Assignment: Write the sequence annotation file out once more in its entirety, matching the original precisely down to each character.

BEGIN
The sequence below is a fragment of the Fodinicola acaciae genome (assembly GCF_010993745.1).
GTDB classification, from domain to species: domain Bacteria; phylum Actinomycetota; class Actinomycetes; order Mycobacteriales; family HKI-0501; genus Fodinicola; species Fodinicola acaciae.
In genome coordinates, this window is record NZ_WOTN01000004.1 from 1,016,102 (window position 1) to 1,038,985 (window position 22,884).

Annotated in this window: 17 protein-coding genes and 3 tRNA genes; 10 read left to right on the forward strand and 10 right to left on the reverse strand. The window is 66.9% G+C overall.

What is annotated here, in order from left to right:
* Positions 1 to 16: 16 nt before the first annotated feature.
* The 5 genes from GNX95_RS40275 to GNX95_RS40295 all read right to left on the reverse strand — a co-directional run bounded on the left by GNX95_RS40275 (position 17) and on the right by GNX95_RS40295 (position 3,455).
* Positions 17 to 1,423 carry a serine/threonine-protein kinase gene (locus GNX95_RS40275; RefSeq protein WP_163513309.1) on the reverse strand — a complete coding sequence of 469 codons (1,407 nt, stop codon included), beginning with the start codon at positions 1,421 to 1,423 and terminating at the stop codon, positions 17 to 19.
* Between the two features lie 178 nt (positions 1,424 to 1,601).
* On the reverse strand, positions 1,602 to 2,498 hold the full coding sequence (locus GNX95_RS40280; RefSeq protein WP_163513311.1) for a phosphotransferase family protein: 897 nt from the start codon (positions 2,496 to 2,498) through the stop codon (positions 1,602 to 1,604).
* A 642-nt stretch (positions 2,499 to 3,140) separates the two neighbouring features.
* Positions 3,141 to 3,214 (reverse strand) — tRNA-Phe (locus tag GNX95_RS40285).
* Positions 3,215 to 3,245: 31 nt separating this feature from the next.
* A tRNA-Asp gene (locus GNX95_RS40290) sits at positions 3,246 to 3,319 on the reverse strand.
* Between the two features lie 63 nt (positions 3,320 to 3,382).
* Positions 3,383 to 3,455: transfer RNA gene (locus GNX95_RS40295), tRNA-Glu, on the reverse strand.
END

The sequence below is a fragment of the Fodinicola acaciae genome (assembly GCF_010993745.1).
GTDB classification, from domain to species: domain Bacteria; phylum Actinomycetota; class Actinomycetes; order Mycobacteriales; family HKI-0501; genus Fodinicola; species Fodinicola acaciae.
In genome coordinates, this window is record NZ_WOTN01000004.1 from 1,016,102 (window position 1) to 1,038,985 (window position 22,884).

Annotated in this window: 17 protein-coding genes and 3 tRNA genes; 10 read left to right on the forward strand and 10 right to left on the reverse strand. The window is 66.9% G+C overall.

What is annotated here, in order from left to right:
* Positions 1 to 16: 16 nt before the first annotated feature.
* The 5 genes from GNX95_RS40275 to GNX95_RS40295 all read right to left on the reverse strand — a co-directional run bounded on the left by GNX95_RS40275 (position 17) and on the right by GNX95_RS40295 (position 3,455).
* Positions 17 to 1,423 carry a serine/threonine-protein kinase gene (locus GNX95_RS40275; RefSeq protein WP_163513309.1) on the reverse strand — a complete coding sequence of 469 codons (1,407 nt, stop codon included), beginning with the start codon at positions 1,421 to 1,423 and terminating at the stop codon, positions 17 to 19.
* Between the two features lie 178 nt (positions 1,424 to 1,601).
* On the reverse strand, positions 1,602 to 2,498 hold the full coding sequence (locus GNX95_RS40280; RefSeq protein WP_163513311.1) for a phosphotransferase family protein: 897 nt from the start codon (positions 2,496 to 2,498) through the stop codon (positions 1,602 to 1,604).
* A 642-nt stretch (positions 2,499 to 3,140) separates the two neighbouring features.
* Positions 3,141 to 3,214 (reverse strand) — tRNA-Phe (locus tag GNX95_RS40285).
* Positions 3,215 to 3,245: 31 nt separating this feature from the next.
* A tRNA-Asp gene (locus GNX95_RS40290) sits at positions 3,246 to 3,319 on the reverse strand.
* Between the two features lie 63 nt (positions 3,320 to 3,382).
* Positions 3,383 to 3,455: transfer RNA gene (locus GNX95_RS40295), tRNA-Glu, on the reverse strand.